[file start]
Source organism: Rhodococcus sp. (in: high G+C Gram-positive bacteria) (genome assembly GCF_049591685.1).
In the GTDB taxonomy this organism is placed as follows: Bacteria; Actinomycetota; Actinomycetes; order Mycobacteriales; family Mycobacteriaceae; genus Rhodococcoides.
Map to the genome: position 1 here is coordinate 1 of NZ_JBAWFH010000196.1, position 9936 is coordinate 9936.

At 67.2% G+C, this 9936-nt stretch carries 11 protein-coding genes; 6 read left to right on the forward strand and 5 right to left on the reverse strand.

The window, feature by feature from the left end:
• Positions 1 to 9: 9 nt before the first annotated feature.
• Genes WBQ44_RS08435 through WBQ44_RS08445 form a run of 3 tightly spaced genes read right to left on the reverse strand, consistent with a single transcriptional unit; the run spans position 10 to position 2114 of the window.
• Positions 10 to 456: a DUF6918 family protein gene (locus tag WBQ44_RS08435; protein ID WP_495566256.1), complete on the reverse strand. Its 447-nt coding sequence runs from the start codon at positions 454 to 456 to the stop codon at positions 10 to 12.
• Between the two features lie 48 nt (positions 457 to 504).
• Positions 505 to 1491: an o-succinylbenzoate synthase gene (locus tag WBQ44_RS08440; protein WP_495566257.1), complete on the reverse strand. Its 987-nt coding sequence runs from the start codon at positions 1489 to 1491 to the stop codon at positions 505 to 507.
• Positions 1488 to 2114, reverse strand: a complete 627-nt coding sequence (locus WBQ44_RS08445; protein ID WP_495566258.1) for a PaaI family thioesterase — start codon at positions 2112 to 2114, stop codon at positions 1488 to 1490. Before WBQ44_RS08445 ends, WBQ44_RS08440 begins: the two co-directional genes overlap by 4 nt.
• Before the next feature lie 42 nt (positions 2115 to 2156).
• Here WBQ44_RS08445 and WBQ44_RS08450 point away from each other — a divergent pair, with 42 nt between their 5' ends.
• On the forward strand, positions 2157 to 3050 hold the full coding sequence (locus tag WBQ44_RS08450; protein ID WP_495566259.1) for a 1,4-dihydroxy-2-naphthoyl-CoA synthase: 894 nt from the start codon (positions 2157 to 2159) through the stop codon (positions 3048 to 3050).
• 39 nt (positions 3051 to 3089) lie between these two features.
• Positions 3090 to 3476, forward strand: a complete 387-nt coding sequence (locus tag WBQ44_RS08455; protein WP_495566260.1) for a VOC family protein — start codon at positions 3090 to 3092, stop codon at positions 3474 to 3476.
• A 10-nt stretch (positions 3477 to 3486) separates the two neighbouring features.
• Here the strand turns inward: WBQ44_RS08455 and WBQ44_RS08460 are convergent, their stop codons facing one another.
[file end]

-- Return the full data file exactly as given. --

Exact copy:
Source organism: Rhodococcus sp. (in: high G+C Gram-positive bacteria) (genome assembly GCF_049591685.1).
In the GTDB taxonomy this organism is placed as follows: Bacteria; Actinomycetota; Actinomycetes; order Mycobacteriales; family Mycobacteriaceae; genus Rhodococcoides.
Map to the genome: position 1 here is coordinate 1 of NZ_JBAWFH010000196.1, position 9936 is coordinate 9936.

At 67.2% G+C, this 9936-nt stretch carries 11 protein-coding genes; 6 read left to right on the forward strand and 5 right to left on the reverse strand.

The window, feature by feature from the left end:
• Positions 1 to 9: 9 nt before the first annotated feature.
• Genes WBQ44_RS08435 through WBQ44_RS08445 form a run of 3 tightly spaced genes read right to left on the reverse strand, consistent with a single transcriptional unit; the run spans position 10 to position 2114 of the window.
• Positions 10 to 456: a DUF6918 family protein gene (locus tag WBQ44_RS08435; protein ID WP_495566256.1), complete on the reverse strand. Its 447-nt coding sequence runs from the start codon at positions 454 to 456 to the stop codon at positions 10 to 12.
• Between the two features lie 48 nt (positions 457 to 504).
• Positions 505 to 1491: an o-succinylbenzoate synthase gene (locus tag WBQ44_RS08440; protein WP_495566257.1), complete on the reverse strand. Its 987-nt coding sequence runs from the start codon at positions 1489 to 1491 to the stop codon at positions 505 to 507.
• Positions 1488 to 2114, reverse strand: a complete 627-nt coding sequence (locus WBQ44_RS08445; protein ID WP_495566258.1) for a PaaI family thioesterase — start codon at positions 2112 to 2114, stop codon at positions 1488 to 1490. Before WBQ44_RS08445 ends, WBQ44_RS08440 begins: the two co-directional genes overlap by 4 nt.
• Before the next feature lie 42 nt (positions 2115 to 2156).
• Here WBQ44_RS08445 and WBQ44_RS08450 point away from each other — a divergent pair, with 42 nt between their 5' ends.
• On the forward strand, positions 2157 to 3050 hold the full coding sequence (locus tag WBQ44_RS08450; protein ID WP_495566259.1) for a 1,4-dihydroxy-2-naphthoyl-CoA synthase: 894 nt from the start codon (positions 2157 to 2159) through the stop codon (positions 3048 to 3050).
• 39 nt (positions 3051 to 3089) lie between these two features.
• Positions 3090 to 3476, forward strand: a complete 387-nt coding sequence (locus tag WBQ44_RS08455; protein WP_495566260.1) for a VOC family protein — start codon at positions 3090 to 3092, stop codon at positions 3474 to 3476.
• A 10-nt stretch (positions 3477 to 3486) separates the two neighbouring features.
• Here the strand turns inward: WBQ44_RS08455 and WBQ44_RS08460 are convergent, their stop codons facing one another.